A friendship relationship works if there is memory, trust and shared plans for the future. A friendship lasts if it manages to overcome crises and setbacks. We often say that the The European Union and Latin America and the Caribbean share values, history, culture, languages and deep political, economic and family ties. It is true, but we cannot live in the past.
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The relationship is positive and, perhaps for this reason, we have rested on our laurels. It’s time to wake up. We recognize that Latin America and the Caribbean have not received the strategic attention they deserve.
In this moment of geopolitical inflection in which the old has not just died and the new has not just been born, we must all recalibrate our strategic compass, identifying dangers and threats, but also partners and opportunities.
And although instinct tells us to withdraw, we must avoid it because in today’s hyperconnected world there are no oases to hide. The shock waves of the pandemic, economic crisis and Russia’s war of aggression against Ukraine reach us all.
Our relationship is based on solid foundations. The European Union is the third destination for Latin American exports, and the first source of investment: European companies have invested in Latin America and the Caribbean more than in China, Japan, Russia and India combined. We have one of the densest networks of political and commercial agreements, covering 27 of the 33 countries. The European Union is also the largest contributor of development aid to the region.
The relationship is positive and, perhaps for this reason, we have rested on our laurels. It’s time to wake up. We recognize that Latin America and the Caribbean have not received the strategic attention they deserve on our part and we propose a deepening of our relations in terms of intensity and volume –that is, quantitative– but also in qualitative terms, with new agreements and alliances, adapting approach to new challenges.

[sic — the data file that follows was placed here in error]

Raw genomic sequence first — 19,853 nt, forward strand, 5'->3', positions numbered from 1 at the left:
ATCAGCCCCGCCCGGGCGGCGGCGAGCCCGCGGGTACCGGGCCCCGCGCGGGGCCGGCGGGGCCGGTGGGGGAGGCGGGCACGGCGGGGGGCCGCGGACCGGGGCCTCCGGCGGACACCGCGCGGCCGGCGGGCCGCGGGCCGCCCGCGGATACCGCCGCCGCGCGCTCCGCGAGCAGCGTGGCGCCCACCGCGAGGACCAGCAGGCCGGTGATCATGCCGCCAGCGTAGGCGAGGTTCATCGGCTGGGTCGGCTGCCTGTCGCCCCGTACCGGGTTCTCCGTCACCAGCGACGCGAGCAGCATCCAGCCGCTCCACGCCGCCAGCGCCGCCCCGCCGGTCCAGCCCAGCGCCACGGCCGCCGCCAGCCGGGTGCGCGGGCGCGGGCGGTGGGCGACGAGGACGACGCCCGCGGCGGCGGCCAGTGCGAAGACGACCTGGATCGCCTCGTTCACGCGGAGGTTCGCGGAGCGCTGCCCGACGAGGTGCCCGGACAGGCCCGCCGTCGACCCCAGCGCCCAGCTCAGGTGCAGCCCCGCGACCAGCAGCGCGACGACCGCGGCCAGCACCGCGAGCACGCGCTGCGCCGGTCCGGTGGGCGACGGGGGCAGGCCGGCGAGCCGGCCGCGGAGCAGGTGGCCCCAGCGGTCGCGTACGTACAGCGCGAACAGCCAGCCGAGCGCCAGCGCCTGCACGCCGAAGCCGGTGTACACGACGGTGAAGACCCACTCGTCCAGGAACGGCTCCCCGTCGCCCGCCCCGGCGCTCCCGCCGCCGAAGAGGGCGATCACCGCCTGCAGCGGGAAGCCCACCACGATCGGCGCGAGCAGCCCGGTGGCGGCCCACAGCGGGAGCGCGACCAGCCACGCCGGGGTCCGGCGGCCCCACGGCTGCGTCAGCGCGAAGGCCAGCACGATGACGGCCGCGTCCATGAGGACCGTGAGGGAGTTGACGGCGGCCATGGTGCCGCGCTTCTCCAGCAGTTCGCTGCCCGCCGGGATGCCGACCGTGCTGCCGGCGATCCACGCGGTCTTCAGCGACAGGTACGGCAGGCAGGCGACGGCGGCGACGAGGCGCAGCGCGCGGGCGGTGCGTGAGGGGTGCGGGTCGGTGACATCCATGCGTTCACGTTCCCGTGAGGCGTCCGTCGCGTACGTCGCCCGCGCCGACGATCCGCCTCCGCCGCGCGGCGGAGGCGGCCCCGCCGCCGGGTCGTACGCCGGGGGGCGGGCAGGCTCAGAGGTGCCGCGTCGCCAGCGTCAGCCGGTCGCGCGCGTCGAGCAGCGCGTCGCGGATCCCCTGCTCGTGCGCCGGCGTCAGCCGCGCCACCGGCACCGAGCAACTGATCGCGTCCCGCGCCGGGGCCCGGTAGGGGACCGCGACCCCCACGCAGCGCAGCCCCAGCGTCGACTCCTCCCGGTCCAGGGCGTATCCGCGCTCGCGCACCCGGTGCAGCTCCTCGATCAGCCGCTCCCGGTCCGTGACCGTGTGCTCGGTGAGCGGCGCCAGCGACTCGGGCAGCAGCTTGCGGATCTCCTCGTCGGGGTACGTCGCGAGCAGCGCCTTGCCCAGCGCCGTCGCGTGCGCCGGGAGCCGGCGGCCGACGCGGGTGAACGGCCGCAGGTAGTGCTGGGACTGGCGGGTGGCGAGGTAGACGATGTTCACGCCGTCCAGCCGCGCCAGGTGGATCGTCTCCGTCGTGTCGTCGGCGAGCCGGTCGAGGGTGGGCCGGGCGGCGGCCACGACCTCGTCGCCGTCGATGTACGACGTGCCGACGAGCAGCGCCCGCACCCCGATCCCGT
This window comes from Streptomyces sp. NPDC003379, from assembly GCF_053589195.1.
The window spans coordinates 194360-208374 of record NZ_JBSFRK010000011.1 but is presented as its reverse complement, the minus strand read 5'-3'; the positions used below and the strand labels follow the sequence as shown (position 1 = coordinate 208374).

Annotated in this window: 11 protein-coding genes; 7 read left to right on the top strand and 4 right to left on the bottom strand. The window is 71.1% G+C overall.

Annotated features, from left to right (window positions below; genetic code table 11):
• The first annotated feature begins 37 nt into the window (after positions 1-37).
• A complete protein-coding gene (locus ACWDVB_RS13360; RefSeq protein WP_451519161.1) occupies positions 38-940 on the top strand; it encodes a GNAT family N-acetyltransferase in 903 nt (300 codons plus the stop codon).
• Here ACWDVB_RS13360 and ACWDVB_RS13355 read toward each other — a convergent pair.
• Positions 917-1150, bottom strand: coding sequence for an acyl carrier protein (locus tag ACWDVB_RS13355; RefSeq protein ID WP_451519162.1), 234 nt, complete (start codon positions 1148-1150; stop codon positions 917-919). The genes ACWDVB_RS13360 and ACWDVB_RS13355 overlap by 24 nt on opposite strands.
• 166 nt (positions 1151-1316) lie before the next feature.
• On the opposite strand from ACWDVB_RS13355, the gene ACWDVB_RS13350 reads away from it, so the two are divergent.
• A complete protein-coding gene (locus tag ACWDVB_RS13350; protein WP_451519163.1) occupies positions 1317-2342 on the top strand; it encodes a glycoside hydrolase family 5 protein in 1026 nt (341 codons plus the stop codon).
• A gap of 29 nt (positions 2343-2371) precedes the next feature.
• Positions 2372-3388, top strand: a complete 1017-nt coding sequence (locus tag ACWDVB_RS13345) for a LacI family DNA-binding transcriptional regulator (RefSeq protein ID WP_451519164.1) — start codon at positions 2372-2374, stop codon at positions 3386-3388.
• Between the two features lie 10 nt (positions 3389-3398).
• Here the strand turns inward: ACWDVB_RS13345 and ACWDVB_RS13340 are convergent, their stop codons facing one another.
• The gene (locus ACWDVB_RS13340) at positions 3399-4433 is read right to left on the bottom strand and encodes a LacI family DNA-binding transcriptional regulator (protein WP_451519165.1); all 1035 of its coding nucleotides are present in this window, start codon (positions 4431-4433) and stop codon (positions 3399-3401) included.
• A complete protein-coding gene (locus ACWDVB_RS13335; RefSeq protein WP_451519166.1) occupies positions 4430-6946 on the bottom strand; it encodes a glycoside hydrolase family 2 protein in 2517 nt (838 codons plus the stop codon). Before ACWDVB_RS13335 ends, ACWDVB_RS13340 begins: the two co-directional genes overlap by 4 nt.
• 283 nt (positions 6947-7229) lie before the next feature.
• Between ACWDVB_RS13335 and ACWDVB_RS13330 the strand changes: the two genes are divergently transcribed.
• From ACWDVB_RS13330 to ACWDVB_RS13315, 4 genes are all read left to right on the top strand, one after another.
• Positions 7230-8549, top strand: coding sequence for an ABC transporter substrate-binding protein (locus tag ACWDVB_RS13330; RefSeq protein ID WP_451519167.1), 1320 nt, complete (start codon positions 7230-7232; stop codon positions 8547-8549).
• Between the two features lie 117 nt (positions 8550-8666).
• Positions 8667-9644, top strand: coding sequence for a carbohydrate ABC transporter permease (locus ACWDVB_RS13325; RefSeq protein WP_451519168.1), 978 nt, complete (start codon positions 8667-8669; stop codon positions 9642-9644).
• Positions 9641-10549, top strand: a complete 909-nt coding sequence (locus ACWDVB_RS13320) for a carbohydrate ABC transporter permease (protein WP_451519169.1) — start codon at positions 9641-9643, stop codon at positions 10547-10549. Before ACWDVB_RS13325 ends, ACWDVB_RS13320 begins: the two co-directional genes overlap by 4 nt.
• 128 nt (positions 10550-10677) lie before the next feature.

Of course, it is something that requires the collaboration not only of governments and institutions, but also of civil society, businessmen, students, universities, scientists and creators.
The more than 230 million young people on both sides of the Atlantic they have a lot to say. That’s why it’s so important the first bi-regional meeting since 2018 between the Ministers of Foreign Affairs of the Community of Latin American and Caribbean States (CELAC) and the European Union, which I will preside over today together with our Argentine host. We have to talk more. reflect together. listen to us
Identify and accept differences, but above all build a positive agenda to relaunch our association. In Buenos Aires we have a very broad agenda, but I want to highlight three fundamental reasons to cooperate more and better.
First, promote peace through a fairer and more inclusive rules-based multilateral order. We have condemned together, by a great majority, the unjustified and illegal Russian invasion of Ukraine and its terrible human cost. Together we have demanded respect for the principles of international law that Latin America helped create, such as respect for the territorial integrity and sovereignty of States.
We want to strengthen our autonomy(s), avoiding forced dependencies and increasing our economic resilience.